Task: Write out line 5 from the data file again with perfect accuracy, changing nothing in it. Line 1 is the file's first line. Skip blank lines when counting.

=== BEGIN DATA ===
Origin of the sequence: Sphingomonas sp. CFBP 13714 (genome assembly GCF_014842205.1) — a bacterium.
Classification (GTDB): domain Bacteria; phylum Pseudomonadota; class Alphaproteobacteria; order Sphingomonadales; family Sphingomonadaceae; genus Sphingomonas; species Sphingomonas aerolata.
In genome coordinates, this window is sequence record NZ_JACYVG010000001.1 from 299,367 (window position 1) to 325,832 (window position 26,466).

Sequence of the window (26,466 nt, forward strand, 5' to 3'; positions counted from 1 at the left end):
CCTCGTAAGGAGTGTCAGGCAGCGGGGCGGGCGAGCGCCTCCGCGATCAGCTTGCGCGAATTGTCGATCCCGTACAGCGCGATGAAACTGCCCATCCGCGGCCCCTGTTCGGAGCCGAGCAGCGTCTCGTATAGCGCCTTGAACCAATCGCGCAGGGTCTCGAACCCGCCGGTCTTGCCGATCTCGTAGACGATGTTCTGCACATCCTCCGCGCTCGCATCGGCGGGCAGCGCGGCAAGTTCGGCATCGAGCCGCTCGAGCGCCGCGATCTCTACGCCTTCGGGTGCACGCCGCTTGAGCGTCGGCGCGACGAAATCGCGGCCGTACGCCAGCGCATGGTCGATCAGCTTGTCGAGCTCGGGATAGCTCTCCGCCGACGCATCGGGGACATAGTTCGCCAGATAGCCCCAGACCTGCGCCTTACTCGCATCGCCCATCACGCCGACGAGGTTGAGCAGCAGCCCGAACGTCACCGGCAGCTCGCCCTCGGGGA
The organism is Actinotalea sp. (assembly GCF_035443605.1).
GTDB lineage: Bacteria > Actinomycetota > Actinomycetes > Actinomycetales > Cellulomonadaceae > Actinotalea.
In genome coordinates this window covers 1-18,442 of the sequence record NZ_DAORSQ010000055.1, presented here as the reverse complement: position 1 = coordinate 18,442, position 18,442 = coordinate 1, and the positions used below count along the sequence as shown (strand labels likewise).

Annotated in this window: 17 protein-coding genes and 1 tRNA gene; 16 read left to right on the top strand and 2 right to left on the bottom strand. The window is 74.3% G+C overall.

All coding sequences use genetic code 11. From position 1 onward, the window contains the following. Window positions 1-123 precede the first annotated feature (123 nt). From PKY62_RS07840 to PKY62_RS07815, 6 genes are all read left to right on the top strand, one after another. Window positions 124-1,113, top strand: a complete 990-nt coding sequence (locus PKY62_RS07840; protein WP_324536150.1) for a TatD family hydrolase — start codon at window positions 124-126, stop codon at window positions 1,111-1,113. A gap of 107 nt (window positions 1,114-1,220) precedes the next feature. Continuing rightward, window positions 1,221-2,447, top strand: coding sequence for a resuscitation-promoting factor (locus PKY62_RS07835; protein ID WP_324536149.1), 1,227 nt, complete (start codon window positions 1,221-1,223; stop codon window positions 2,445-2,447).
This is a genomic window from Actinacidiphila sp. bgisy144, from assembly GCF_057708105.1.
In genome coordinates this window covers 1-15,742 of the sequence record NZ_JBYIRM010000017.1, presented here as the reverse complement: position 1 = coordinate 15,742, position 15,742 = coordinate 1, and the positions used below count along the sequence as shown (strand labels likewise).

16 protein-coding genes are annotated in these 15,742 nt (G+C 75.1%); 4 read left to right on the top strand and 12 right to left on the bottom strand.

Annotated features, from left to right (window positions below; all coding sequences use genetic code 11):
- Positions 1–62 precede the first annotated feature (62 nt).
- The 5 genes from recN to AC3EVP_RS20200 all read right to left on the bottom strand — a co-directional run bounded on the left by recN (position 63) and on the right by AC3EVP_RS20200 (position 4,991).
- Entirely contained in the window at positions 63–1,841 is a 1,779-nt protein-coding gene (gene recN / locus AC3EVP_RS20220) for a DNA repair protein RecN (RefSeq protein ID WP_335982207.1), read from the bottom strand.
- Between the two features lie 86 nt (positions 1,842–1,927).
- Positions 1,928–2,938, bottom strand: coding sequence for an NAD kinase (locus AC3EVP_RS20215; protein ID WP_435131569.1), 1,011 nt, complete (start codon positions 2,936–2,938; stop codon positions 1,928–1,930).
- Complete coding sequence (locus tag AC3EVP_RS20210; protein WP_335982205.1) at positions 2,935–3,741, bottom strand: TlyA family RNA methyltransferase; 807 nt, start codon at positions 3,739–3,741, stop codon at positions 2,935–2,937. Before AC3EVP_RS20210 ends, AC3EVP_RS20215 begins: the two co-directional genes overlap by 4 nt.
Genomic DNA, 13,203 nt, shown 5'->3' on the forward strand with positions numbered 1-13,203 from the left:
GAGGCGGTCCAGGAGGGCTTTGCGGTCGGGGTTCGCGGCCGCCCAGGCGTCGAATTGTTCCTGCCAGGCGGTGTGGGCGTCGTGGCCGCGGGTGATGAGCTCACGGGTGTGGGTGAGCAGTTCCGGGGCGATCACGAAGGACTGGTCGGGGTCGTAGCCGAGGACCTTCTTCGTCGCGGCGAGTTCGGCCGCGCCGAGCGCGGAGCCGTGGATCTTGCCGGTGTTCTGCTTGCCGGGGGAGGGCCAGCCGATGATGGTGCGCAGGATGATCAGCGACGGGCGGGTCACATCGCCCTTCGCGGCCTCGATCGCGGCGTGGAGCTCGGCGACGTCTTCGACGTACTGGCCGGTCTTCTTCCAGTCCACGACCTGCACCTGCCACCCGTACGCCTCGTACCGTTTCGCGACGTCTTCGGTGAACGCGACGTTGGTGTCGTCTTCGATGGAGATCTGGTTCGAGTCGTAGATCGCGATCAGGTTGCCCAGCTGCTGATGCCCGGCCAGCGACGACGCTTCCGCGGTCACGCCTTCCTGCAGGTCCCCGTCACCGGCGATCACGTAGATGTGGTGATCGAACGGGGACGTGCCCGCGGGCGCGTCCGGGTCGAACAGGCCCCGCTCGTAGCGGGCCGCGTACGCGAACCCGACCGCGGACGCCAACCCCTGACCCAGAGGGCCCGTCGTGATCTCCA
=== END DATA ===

CCTCGTAAGGAGTGTCAGGCAGCGGGGCGGGCGAGCGCCTCCGCGATCAGCTTGCGCGAATTGTCGATCCCGTACAGCGCGATGAAACTGCCCATCCGCGGCCCCTGTTCGGAGCCGAGCAGCGTCTCGTATAGCGCCTTGAACCAATCGCGCAGGGTCTCGAACCCGCCGGTCTTGCCGATCTCGTAGACGATGTTCTGCACATCCTCCGCGCTCGCATCGGCGGGCAGCGCGGCAAGTTCGGCATCGAGCCGCTCGAGCGCCGCGATCTCTACGCCTTCGGGTGCACGCCGCTTGAGCGTCGGCGCGACGAAATCGCGGCCGTACGCCAGCGCATGGTCGATCAGCTTGTCGAGCTCGGGATAGCTCTCCGCCGACGCATCGGGGACATAGTTCGCCAGATAGCCCCAGACCTGCGCCTTACTCGCATCGCCCATCACGCCGACGAGGTTGAGCAGCAGCCCGAACGTCACCGGCAGCTCGCCCTCGGGGA